Quote Of The Day

"Victory goes to the player who makes the next-to-last mistake - Chessmaster Savielly Grigorievitch Tartakower (1887-1956)"

Monday, January 09, 2006

De Battre Mon Coeur s'est Arrêté...

On Friday Stuart treated me to a film as thank you for doing some taping for him. Not only did he treat me to the film but he bought me a copy of his favourite book too - Written on the Body by Jeanette Winterson. Nice lad.

De Battre Mon Coeur s'est Arrêté (aka The Beat That My Heart Skipped) is a gritty psychological drama set in the dark, dank streets of Paris. The film is based on the cult favourite Fingers with Harvey Keitel. In this remake, the very cute Romain Duris stars as Tom, a ne-'er-do-well who works with two scheming real estate men, Fabrice (Jonathan Zaccai) and Sami (Gilles Cohen), who have little or no morals. When Tom sees his mother's old agent, he decides to return to the piano, practicing Bach's Toccata in E Minor for an important audition that he envisions could be a life-changing event. He hires a Vietnamese woman, Miao-Lin (Linh-Dan Pham), as his teacher, even though they speak different languages. While struggling to regain his mastery of the piano - which he gave up after his virtuoso mother's tragic death - he is called upon by his partners to participate in more and more shady deals and even help one of them cheat on his wife (Aure Atika). He also has a troublesome relationship with his father (Niels Arestrup), who asks Tom to collect money he is owed, putting him in many dangerous and violent situations. The Beat That My Heart Skipped is an intelligent, involving film, told in long takes with a handheld camera - and that really gives the film a strong impact. Recommended.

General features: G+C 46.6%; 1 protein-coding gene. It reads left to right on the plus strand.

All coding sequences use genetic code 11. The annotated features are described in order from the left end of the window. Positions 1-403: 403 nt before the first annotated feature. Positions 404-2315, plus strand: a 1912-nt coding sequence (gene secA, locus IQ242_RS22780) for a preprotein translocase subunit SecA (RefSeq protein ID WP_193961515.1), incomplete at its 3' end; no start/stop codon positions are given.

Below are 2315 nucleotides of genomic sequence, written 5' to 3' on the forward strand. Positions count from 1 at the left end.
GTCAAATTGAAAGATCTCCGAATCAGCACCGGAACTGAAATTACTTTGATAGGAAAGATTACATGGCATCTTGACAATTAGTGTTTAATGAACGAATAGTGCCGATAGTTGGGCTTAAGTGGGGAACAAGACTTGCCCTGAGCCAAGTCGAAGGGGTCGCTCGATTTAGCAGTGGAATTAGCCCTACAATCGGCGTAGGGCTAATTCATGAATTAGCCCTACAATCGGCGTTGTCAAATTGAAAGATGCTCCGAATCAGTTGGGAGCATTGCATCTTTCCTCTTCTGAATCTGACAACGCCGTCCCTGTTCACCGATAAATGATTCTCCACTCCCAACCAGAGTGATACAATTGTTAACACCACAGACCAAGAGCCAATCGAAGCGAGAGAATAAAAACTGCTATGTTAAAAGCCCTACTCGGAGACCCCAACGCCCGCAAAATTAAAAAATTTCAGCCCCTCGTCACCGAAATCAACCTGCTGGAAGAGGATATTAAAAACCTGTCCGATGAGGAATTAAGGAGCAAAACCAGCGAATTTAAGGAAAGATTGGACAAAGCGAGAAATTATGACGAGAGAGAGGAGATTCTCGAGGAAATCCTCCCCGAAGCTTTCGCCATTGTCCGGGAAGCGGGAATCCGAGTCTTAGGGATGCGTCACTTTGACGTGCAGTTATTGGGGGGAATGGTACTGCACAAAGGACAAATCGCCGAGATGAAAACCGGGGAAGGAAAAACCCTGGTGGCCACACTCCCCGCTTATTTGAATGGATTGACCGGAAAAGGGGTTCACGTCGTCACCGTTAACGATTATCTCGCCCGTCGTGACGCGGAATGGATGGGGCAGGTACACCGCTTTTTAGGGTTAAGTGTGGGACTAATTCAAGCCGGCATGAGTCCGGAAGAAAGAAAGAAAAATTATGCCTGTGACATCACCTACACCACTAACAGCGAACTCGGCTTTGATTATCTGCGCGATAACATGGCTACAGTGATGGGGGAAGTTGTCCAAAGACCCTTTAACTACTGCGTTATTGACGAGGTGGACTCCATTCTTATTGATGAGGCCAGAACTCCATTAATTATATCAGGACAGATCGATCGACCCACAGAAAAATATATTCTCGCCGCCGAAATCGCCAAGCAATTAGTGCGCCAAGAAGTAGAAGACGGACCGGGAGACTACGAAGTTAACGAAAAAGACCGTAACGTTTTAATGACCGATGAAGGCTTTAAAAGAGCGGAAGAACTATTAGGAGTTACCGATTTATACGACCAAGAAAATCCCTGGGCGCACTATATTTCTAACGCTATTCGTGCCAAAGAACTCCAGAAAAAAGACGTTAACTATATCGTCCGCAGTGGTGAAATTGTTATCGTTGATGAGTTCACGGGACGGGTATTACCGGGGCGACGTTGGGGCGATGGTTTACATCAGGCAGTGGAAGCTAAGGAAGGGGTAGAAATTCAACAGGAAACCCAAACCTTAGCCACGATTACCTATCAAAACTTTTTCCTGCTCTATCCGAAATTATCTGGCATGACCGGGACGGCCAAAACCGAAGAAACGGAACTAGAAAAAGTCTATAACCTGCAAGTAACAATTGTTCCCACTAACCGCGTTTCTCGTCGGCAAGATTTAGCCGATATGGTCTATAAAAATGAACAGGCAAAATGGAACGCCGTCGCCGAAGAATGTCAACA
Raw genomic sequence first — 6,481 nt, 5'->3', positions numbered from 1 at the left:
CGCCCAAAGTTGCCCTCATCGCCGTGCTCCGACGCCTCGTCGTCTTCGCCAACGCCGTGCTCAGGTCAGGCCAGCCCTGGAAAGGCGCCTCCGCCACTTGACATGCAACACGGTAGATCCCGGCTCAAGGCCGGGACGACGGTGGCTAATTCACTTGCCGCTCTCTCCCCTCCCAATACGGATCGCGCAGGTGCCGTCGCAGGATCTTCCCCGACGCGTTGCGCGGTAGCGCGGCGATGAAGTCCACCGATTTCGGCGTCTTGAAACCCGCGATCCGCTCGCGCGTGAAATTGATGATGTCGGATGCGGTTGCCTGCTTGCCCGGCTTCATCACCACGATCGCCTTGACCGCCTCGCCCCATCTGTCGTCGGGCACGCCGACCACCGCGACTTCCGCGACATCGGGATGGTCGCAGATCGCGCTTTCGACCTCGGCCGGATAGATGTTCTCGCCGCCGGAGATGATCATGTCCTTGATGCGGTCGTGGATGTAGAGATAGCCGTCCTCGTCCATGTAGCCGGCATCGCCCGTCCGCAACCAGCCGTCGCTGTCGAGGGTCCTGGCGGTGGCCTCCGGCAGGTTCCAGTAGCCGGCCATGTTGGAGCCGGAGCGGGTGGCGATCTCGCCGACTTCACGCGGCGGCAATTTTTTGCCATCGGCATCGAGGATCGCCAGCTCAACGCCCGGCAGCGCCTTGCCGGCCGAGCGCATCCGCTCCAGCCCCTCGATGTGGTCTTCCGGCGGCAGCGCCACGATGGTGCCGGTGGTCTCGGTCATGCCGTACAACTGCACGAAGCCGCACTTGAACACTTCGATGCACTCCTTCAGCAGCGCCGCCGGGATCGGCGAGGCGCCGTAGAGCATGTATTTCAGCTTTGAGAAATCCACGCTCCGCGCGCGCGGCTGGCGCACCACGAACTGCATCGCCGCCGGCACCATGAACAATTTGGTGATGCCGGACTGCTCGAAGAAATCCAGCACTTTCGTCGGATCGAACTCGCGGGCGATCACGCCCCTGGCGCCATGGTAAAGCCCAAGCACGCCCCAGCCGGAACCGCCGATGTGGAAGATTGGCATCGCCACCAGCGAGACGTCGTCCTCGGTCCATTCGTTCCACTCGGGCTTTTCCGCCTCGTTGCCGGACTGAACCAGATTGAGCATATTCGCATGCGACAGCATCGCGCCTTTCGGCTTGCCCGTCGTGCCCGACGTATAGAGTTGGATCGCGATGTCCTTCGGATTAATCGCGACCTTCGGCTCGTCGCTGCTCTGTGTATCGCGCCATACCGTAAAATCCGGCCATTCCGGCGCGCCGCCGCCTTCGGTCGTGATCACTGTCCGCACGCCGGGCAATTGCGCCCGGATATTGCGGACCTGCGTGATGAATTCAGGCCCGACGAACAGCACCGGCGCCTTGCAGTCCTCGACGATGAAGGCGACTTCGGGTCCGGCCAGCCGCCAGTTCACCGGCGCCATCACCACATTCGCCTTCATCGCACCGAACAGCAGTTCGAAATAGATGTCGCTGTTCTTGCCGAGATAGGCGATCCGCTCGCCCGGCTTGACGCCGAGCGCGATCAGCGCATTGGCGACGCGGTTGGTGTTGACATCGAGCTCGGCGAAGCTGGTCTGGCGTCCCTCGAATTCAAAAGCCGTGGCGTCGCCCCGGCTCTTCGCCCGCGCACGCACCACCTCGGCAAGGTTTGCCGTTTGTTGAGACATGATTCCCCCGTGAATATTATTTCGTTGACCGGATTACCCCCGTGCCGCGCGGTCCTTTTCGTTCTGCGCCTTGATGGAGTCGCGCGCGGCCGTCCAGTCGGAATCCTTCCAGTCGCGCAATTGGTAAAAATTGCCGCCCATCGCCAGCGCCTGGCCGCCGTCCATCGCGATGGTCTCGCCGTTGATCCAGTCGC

No comments:

Post a Comment

Note: only a member of this blog may post a comment.